In Reflection of 2020

Happy New Year! Like many people, I couldn’t wait to kiss 2020 goodbye. I wanted to review three shifting topics in this blog (and my life) that made an impression.

Thinking of Privacy

Privacy, as I view it today, shifted dramatically. Check this post from early February of last year. At the time, I wrote “…but that doesn’t mean I can manage my life without Google. Not yet, not anytime soon, and I think that even if I had the choice, I won’t really want to.” How things have changed!

The idea of privacy as owning my data had its first buds in that early post. Snowden’s Permanent Record changed the urgency I felt about keeping away from “big brother” companies, and as time passed I shed away my initial reluctance to experiment. The result is my more recent posts, which you can check under the privacy tag in this blog.

Immersing myself in Photography

COVID and my research into Privacy changed how I think of my photography hobby. I don’t take photos of animals or flowers as much as I used to. I find that I prefer structure and tree branches. I stopped posting photos on Instagram as COVID got worse around New York.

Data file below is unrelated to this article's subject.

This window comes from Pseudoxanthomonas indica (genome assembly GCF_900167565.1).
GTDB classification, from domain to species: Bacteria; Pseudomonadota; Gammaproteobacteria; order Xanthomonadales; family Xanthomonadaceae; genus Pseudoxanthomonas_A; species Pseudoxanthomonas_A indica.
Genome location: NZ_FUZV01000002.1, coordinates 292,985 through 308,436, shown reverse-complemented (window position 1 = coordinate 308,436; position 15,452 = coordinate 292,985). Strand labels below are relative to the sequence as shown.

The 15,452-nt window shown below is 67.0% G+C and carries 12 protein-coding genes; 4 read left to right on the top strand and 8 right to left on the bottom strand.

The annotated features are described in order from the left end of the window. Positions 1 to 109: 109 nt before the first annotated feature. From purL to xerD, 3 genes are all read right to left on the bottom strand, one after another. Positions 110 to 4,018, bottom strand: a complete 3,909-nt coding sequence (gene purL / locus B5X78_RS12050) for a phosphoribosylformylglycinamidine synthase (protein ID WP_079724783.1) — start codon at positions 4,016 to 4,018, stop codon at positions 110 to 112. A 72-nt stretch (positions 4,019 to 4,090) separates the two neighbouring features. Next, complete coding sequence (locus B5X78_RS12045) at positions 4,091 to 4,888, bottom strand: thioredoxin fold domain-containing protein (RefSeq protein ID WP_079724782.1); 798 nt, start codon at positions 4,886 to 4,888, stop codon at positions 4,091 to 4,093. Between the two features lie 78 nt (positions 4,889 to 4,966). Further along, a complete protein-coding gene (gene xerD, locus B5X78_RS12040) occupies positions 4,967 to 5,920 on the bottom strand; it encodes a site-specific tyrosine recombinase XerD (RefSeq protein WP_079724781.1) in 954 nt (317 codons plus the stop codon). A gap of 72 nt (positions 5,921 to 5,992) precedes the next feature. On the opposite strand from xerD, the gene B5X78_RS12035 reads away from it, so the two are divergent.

My current photos, if to borrow a phrase from someone describing them, are “discomforting.” The photos reflect how I feel, how we all do with the burden of 2020. While this sounds somewhat sad, I think it’s a good thing as it allows me to explore GIMP and other photo techniques.

Zettelkasten: No Thanks

In January last year I wrote down a couple of conclusions from a big project at work. The main takeaway was that I didn’t use org-mode as I usually do and counted on our in-work tools, which ended in a complete failure. It was a good reminder. Two and a half years in, my org-mode system is stable and reliable, with very few changes introduced after careful consideration.

It shouldn’t come as a surprise that I rejected Zettelkasten and org-roam, which is based on it. I find that other org-mode veterans whose blog I follow have the same opinion. Zettelkasten is the new cool kid in town, and many folks finding it useful. For me, it’s just another example of unnecessary duplication of features that are already built into Emacs or can be implemented somehow.

Of course, this is a matter of opinion and a rather strong one. This is fine, because I need to have this strong opinion going in order of not getting tempted and fall into disarray like I did earlier. An important measure of a system is measured in its ability to maintain consistency.


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